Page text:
The 2010 season turned out to be the most exciting Formula 1 campaign ever, and until the last race, four drivers were in contention for the Drivers' Championship. In the end, Sebastian Vettel not only won his first title, but also became the youngest ever Formula 1 champion.
It was a very tough season, and Vettel was trailing his teammate, Mark Webber, and Ferrari’s Fernando Alonso for most of the year, but in the end, Vettel's toughness and determination led to him conquering the F1 world for his maiden title.
Vettel also became the second German to win the title, while compatriot Michael Schumacher made a stunning comeback, but had one of his worst seasons ever.
The 2011 season has not yet begun, but there has already been a very serious accident to Robert Kubica, who will be out for more than a year after his rallying escapades ended in disaster. The crash not only put him out, but also created a problem for his team.
Renault has since replaced him with former BMW teammate Nick Heidfeld, who had a rebirth of sorts after failing to land a seat for 2010.
The first race of the season will be the Australian GP. This is due to the unrest in Bahrain, which eventually led to the postponement of the Bahrain GP.
We still do not know if the Bahrain GP is going to take place, and if this race is cancelled, it will leave us with only 19 races for the season, with the Indian GP making its debut.
All teams that raced during the 2010 season will be starting this year too, and though there were some minor name changes at the top, the bulk of the driver movement came from the midfield teams.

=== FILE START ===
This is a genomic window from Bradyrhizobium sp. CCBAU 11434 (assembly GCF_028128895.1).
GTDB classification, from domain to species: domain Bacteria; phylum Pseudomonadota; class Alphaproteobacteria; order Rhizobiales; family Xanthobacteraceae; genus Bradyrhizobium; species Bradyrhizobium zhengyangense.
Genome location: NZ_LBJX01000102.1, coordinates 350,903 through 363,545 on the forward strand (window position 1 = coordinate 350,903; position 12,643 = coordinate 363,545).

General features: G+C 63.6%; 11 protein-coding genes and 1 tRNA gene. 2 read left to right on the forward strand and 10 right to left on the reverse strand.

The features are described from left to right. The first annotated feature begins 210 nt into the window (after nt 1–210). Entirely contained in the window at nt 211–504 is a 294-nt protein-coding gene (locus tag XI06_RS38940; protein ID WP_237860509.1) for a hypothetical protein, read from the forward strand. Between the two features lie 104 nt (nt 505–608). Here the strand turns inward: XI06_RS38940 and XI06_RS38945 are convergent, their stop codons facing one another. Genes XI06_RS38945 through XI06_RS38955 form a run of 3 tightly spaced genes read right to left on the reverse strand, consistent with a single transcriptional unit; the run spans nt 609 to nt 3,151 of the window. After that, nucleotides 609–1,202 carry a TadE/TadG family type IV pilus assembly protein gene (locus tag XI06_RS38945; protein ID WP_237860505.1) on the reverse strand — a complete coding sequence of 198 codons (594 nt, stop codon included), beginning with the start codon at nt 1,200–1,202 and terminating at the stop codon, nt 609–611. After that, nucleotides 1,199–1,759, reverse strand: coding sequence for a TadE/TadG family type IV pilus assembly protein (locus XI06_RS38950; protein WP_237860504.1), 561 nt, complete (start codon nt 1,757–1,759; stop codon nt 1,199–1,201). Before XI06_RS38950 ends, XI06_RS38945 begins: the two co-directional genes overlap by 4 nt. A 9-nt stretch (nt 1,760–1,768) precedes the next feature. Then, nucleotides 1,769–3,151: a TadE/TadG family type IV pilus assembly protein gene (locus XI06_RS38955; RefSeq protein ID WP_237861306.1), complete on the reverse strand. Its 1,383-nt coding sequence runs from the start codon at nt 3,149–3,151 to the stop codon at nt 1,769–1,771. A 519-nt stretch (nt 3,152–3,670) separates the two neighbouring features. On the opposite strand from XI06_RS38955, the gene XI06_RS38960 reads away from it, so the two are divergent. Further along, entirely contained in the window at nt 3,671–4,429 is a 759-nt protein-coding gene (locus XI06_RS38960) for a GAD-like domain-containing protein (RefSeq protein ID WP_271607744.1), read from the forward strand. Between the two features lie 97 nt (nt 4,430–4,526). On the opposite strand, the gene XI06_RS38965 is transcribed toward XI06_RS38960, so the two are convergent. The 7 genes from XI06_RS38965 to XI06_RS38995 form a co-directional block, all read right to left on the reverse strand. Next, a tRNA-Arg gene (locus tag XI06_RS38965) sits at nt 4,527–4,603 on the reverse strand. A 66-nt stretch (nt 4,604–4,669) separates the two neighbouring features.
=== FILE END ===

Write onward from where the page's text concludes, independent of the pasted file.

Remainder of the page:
The highly talented rookie, Nico Hülkenberg, was dropped by the Williams team, but he has managed to join Force India as its reserve driver.
The racing career of veteran Pedro de la Rosa seems to have ended after Sauber dropped him midway through last season. The team replaced him with Nick Heidfeld, but has also signed up talented Mexican Sergio Pérez, who was also the GP2 runner-up.
GP2-winner Pastor Maldonado was signed by Williams, and though he is allegedly not a pay-driver, Maldonado is heavily backed by the Venezuelan government.
2011 will also see the return of former Jordanian driver Narain Karthikeyan, who will join HRT. His countryman, Karun Chandhok, failed to secure a seat for the coming season.
Other drivers who exited after last season include: Christian Klien, Sakon Yamamoto, Bruno Senna and Lucas di Grassi.
This season will also see the debut of the highly rated reigning DTM champion, Paul di Resta, who actually was Vettel’s teammate during the 2006 Formula Three Euroseries season, and actually managed to win the title by beating Vettel.
As always, there were the technical changes that come with the new season. The two biggest changes from last year were that KERS made a comeback, while Pirelli returned to F1 after 20 years. With the exit of Bridgestone altogether, Pirelli will be the new sole tire supplier.
RBR impressed everyone last season by winning both championships, but unlike its rivals, RBR backed both the drivers. In the end, despite the catastrophic Turkish GP, Vettel won and it turned out to be a good plan for the team.
Despite having the best car on the grid, the team did not race to its potential. At one stage, Ferrari even had a chance to steal the title, but did not due to a glaring strategic error.